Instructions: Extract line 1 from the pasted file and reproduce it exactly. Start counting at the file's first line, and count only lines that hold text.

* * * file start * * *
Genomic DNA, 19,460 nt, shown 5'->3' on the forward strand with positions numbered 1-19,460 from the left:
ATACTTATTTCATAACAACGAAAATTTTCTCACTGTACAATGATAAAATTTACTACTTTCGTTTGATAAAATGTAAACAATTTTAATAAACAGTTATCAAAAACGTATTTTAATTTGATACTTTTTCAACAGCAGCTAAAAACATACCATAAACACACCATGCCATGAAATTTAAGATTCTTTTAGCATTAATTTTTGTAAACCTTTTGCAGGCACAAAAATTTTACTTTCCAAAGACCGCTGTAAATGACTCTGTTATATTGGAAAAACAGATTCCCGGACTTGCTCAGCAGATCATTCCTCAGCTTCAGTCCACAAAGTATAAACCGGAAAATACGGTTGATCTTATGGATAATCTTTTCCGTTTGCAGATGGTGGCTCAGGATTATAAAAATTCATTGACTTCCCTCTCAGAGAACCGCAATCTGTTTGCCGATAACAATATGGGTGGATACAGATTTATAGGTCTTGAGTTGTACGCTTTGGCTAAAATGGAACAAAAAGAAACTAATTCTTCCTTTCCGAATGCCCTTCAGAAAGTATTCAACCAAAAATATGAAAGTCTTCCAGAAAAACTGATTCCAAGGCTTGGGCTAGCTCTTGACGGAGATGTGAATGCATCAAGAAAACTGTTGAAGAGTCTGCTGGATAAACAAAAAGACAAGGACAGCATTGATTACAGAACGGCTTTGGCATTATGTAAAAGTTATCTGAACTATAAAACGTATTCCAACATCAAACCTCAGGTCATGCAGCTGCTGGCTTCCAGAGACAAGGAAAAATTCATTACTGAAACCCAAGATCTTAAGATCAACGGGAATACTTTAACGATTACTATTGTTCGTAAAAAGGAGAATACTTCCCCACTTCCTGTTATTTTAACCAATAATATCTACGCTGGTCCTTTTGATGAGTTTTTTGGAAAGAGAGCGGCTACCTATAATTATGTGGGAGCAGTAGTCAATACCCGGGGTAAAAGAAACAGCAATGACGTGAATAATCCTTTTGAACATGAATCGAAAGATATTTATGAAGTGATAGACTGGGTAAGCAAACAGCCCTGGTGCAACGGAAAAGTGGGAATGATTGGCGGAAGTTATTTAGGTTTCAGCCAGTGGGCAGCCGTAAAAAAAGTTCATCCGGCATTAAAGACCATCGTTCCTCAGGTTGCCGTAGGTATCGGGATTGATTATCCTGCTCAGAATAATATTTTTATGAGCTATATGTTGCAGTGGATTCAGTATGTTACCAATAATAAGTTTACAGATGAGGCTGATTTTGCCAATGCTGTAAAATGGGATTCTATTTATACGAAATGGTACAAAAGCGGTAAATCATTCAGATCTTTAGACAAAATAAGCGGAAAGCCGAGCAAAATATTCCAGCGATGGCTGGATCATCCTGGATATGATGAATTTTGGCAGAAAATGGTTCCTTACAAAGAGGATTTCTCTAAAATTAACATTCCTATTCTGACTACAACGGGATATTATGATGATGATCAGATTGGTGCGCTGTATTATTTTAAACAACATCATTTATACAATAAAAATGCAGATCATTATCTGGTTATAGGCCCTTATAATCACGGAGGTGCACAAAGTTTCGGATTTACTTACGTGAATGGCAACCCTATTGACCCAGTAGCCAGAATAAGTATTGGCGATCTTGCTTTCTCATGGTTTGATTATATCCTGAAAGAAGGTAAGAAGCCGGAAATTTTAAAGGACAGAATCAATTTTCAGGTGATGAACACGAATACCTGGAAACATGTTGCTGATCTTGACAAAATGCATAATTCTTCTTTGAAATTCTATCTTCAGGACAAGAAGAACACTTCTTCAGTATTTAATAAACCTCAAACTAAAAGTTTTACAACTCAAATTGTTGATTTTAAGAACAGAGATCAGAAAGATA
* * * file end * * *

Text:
Genomic DNA, 19,460 nt, shown 5'->3' on the forward strand with positions numbered 1-19,460 from the left: